Being able to do bigger deals. Being able to benefit from being alongside smart, sector-focused investors. Being able to hold back a portion of your own funds to participate in follow-on rounds. What's not to like about syndication?
It is one of the most significant trends in the angel investing scene right now. This year's UKBAA/Deloitte research, Taking the Pulse of the Angel Market, showed that 73 per cent of angels were co-investing alongside other angels in deals. Everywhere you look, syndicated deals are happening.
In an interesting Anglo-Scottish tie-up, Rivers Capital Partners, managers of the North East Angel Fund, and Melrose-based TRI Cap invested together in Newcastle web marketing software outfit 4th Aspect.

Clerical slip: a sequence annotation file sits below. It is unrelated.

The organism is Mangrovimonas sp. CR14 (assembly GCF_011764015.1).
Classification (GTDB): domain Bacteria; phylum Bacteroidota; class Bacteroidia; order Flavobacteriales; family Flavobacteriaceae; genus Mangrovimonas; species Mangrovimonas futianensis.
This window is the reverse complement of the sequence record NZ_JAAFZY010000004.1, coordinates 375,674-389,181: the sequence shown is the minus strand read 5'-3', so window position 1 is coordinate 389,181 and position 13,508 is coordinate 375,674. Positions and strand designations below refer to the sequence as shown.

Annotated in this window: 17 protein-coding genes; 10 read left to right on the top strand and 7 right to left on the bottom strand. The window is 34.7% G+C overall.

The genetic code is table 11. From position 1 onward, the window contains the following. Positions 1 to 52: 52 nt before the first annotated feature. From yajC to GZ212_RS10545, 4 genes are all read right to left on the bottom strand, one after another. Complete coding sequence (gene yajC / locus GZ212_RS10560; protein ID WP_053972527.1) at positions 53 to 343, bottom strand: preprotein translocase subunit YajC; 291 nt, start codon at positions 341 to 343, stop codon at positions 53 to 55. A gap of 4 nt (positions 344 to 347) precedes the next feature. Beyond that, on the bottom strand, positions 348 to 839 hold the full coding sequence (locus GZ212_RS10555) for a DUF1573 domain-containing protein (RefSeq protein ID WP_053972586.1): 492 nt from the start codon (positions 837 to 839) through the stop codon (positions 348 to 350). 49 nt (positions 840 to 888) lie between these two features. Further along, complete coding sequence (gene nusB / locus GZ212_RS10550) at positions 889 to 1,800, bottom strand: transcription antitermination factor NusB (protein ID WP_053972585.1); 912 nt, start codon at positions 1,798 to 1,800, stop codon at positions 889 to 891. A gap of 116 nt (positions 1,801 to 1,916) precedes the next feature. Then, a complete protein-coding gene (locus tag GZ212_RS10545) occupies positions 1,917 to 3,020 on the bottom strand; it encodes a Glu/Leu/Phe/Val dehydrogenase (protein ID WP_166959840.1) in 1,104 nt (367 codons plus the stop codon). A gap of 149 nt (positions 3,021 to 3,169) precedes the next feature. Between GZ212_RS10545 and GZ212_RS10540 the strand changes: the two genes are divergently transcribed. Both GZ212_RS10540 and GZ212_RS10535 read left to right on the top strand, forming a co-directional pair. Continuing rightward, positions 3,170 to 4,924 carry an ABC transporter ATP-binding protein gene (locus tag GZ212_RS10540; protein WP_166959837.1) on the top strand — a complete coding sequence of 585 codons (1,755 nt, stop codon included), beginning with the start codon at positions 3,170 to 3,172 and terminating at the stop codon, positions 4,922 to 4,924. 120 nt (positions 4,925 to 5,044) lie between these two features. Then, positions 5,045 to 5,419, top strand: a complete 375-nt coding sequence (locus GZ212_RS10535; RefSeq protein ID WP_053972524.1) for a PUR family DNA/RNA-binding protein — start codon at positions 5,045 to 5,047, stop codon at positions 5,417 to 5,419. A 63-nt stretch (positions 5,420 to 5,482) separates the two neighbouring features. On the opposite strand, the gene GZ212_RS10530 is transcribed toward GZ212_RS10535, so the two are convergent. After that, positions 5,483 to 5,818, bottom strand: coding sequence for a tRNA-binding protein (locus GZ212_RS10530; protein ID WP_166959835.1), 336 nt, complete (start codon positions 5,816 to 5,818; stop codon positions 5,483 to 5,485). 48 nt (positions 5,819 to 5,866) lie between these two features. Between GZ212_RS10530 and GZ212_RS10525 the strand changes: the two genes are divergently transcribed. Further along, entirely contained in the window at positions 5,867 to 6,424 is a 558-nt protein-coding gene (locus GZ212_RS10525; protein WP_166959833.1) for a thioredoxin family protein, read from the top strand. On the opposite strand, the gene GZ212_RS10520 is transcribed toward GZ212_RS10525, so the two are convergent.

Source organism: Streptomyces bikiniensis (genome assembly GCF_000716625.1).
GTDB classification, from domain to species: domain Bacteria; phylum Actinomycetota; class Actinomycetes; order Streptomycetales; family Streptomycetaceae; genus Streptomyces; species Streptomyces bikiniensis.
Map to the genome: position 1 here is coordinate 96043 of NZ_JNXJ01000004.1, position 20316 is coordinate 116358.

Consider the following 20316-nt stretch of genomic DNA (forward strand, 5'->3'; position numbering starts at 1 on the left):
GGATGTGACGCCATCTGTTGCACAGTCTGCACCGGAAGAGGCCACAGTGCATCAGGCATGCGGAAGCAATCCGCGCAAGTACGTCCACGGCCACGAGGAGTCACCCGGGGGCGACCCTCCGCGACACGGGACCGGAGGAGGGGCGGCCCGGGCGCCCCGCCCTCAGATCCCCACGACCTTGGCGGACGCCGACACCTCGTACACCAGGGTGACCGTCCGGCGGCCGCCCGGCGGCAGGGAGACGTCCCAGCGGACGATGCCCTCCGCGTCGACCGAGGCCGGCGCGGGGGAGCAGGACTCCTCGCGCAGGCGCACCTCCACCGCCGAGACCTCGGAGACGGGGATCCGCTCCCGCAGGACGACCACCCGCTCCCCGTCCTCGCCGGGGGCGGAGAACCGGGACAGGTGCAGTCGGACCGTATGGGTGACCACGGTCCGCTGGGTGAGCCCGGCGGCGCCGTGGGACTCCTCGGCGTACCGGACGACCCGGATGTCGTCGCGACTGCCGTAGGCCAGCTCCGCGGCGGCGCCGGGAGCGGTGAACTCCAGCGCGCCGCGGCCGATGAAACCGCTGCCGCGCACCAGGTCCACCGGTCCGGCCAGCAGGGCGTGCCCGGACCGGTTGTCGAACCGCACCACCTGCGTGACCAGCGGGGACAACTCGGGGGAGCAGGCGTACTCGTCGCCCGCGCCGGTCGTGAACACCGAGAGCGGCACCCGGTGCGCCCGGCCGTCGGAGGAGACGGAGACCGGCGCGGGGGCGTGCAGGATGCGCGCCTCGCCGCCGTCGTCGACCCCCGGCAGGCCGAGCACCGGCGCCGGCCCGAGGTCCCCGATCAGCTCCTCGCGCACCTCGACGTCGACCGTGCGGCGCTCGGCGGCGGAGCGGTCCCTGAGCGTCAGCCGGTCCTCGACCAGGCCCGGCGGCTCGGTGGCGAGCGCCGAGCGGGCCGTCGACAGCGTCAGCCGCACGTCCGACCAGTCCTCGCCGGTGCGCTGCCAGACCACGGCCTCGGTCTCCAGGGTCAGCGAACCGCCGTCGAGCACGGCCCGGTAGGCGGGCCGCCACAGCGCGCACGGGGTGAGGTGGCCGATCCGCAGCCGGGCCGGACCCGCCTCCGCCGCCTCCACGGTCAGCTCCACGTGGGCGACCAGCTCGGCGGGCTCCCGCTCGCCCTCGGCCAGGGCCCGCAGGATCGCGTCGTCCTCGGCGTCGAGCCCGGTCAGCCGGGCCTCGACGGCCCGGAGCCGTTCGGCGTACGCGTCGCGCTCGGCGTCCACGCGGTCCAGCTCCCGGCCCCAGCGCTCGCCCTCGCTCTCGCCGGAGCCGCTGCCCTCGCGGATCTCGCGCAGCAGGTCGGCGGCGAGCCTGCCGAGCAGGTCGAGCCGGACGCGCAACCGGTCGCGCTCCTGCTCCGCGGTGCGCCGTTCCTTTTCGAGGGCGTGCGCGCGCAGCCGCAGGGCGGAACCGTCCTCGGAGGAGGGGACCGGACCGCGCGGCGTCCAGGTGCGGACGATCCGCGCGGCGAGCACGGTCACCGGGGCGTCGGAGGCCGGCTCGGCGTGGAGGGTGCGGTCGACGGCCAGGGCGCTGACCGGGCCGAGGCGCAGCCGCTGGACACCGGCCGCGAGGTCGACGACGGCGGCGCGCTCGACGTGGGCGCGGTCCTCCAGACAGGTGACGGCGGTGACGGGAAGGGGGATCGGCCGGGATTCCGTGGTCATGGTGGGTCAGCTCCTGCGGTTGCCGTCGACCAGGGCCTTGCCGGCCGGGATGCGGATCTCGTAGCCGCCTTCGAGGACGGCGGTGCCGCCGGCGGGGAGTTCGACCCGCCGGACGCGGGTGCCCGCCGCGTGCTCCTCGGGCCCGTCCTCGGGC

At the end of 2012, a syndicate of 20 angels, including a founder of Rackspace and a former head of engineering at Skype, backed Bristol-based cloud infrastructure venture Hybrid Cluster This spring, the company raised a further £300,000.
Best Female backed Business of the Year at the recent UKBAA Awards, MOVE Guides https://www.moveguides.com,an HR tech cloud platform for global mobility set up by woman entrepreneur Brynne Herbert, attracted the backing of a syndicate of a high profile women investors: Sherry Coutu, Dale Murray and Maria Dramalioti-Taylor who co-invested alongside experienced European angels, including Kevin Eyres (ex-LinkedIn).
A syndicate of 13 business angels, including several from Worcestershire group The Claret Club, has funded an online peer-to-peer lending platform, Thincats.com. founded by Kevin Caley from Advantage Early Growth Fund. The syndicate of angels not only provided Caley with the seed funding and the technical expertise for the lending platform, but also the initial liquidity by lending money through it.